LIT  2509   

 Telling Stories about Rights

Nuruddin Farah

M . W . .

10:10 am -11:30 am

OLIN 308


Cross-listed:  Human Rights (core course)  What difference can fiction make in struggles for rights and justice? And what can this effort to represent injustice, suffering, or resistance tell us about about fiction and literature? This course will focus on a wide  range of fictions, from a variety of writers with different  backgrounds, that tell unusual stories about the rights of  individuals and communities to justice. We will read novels addressing human migration, injustices committed in the name of the  state against a minority, and the harsh conditions under which some  communities operate as part of their survival strategy, among other  topics. We will look at the ways in which literary forms can allow universalizing claims to be made, exploring how racism, disenfranchisement, poverty, and lack of access to education and  health care, for instance, can affect the dignity of all humans.  Readings may include: Chronicles of a Death Foretold by Garcia Marquez; Snow Falling on Cedars by David Guterson; Smilla’s Sense of Snow by Peter Hoeg; Our Nig by Harriet Wilson; Balzac & the Chinese Seamstress by Sijai Dai; Winter is in the Blood by James Welch ; The Way to Rainy Mountain by N. Scott Momaday; Wolves of the Crescent Moon by Yousef Al-Mohaimeed, and Bound to Violence by Yambo Ouleguem. We will also watch a number of films based on the novels (including Chronicles, Smilla's Sense, Balzac, Snow Falling), and The First Grader (2001, on the right to education in Kenya).   Class size: 20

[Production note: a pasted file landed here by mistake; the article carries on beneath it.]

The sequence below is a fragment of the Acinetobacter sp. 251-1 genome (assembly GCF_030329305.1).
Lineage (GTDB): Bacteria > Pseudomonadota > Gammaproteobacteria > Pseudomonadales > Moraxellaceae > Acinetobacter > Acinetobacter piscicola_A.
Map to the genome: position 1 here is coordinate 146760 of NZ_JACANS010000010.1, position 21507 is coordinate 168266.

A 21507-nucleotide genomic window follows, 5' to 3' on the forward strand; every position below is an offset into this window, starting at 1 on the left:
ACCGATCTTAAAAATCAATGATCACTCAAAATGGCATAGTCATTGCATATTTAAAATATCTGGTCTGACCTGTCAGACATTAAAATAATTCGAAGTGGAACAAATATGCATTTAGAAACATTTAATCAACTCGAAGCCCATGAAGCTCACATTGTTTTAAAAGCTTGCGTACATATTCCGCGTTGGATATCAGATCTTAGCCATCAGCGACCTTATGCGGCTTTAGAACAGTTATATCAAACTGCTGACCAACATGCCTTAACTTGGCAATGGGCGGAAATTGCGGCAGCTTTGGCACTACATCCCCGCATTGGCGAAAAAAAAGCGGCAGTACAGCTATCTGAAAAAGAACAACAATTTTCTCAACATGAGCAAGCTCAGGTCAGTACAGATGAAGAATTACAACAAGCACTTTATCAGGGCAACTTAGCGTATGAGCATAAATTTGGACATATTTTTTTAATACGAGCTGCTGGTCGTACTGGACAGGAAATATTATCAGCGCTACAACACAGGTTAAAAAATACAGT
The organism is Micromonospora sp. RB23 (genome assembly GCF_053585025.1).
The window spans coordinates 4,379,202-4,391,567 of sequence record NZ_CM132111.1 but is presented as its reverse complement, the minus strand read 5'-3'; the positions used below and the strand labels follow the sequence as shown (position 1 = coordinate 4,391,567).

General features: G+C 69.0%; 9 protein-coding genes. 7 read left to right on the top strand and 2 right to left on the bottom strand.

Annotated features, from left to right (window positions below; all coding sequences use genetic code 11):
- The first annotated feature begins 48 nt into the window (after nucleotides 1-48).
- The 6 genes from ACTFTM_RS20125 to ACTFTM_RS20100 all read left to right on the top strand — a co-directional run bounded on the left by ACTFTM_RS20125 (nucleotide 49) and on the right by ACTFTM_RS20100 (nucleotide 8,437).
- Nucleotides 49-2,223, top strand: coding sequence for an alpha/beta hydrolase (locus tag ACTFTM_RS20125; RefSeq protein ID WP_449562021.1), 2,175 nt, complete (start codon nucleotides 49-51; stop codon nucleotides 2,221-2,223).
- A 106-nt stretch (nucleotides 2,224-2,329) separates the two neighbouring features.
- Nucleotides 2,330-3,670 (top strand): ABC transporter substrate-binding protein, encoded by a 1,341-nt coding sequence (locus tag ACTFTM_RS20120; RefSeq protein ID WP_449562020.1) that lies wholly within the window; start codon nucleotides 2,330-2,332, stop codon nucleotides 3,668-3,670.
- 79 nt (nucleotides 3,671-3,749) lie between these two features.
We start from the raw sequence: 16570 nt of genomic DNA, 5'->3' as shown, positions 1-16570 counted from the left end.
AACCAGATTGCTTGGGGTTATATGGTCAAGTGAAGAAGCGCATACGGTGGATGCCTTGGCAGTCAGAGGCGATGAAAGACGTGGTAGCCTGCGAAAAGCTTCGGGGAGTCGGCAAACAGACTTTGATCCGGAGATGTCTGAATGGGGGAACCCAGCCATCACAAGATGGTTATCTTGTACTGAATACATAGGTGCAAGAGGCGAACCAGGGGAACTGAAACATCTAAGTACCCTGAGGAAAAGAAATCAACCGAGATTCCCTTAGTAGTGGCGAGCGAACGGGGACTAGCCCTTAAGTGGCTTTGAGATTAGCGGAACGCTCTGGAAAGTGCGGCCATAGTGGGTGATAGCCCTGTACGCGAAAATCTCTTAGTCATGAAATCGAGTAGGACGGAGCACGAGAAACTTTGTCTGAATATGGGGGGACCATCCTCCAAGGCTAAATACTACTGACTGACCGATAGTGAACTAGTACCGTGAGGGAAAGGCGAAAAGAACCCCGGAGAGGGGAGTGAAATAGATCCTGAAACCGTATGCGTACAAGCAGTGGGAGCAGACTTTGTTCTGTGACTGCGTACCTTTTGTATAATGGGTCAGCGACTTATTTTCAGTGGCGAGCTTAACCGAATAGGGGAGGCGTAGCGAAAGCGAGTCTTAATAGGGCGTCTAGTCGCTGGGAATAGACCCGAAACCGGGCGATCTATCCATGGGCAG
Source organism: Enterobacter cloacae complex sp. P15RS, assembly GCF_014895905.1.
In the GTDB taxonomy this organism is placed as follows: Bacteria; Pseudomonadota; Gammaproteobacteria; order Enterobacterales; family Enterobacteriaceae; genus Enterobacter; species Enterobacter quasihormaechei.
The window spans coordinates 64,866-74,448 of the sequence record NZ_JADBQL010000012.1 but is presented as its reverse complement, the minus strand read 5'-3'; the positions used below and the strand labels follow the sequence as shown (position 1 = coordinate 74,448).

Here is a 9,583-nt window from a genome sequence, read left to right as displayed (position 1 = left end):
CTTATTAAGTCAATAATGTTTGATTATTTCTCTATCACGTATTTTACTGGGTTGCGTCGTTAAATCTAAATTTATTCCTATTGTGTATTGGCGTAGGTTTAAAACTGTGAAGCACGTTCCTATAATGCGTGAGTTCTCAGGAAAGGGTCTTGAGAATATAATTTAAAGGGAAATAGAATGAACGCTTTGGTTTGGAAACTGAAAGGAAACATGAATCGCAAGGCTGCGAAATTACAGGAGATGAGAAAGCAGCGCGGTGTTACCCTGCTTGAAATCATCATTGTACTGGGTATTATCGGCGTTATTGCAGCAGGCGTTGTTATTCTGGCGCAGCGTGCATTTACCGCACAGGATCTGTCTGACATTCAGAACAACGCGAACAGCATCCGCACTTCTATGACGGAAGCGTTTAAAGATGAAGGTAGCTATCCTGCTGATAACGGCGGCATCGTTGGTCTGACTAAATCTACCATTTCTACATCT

LIT  2672   

 Arab Women’s Literature

Elizabeth Saylor

M . W . .

3:10 pm -4:30 pm

OLIN 202


Cross-listed: Middle Eastern Studies, Africana Studies Through a diverse collection of readings of poetic and prose works in translation by Arab women authors from the 7th century through the 21st centuries, in addition to film, lectures and discussion, we will pursue a broad-based understanding of the history of Arabic literature, including its formal developments, genres, and themes. We will also explore the politics of literary translation and the dissemination of “world” literatures: How do certain texts make it to Western readership? How does Orientalism and neo-Orientalism figure in the post-9/11 world? Also considered is the figure of Shahrazad and the “life” of the legendary figure from the Arabian Nights as she is portrayed in both Western and Arab literature, art, and film. Literary theory, gender studies, feminist theory, and literary historiography will inform the literature. Frequent written assignments and active class participation are required.  Class size: 22



LIT  319   

 PEOPLE MOVING: Literature & the Refugee

Nuruddin Farah

. T . . .

10:10 am -12:30 pm



Cross-listed:  Human Rights  This course will focus on people in flight, more specifically on the millions who move because they are threatened with persecution on account of race, religion, nationality or political opinion. When they are pushed out of or flee their native countries, they can be legally described as "refugees," but there are many others who leave their homes fearing death or detention and are turned into "exiles." Today nearly 40 million people are counted as refugees or 'internally displaced people.'Hannah Arendt described stateless people as “the most symptomatic group in contemporary politics,” and this seminar will explore some of the factors underlying displacement and some of the responses -- especially literary -- to it. We will ask about the experience of eviction and movement, and about the meaning of refuge. Although we will be attentive to political and social dimensions of the refugee experience, our focus will be on imaginative reflections on and accounts of displacement, flight, and (re)settlement. Among the texts considered will be: Aleksander Hemon's Nowhere Man, Tahar Ben Jelloun's The Blinding Absence of Light, Leila Abouleila's Minaret,  Goethe's Conversation with Germand Refugees, Jean Marteilhe's Galley Slave, Robin Gwynn's Hugenot Heritage. We will also watch several films, including "Casablanca," "Christ Stopped at Eboli," Elia Kazan's "America, America," and Senegalese director Mouse Toure's "The Pirouge."   Class size: 18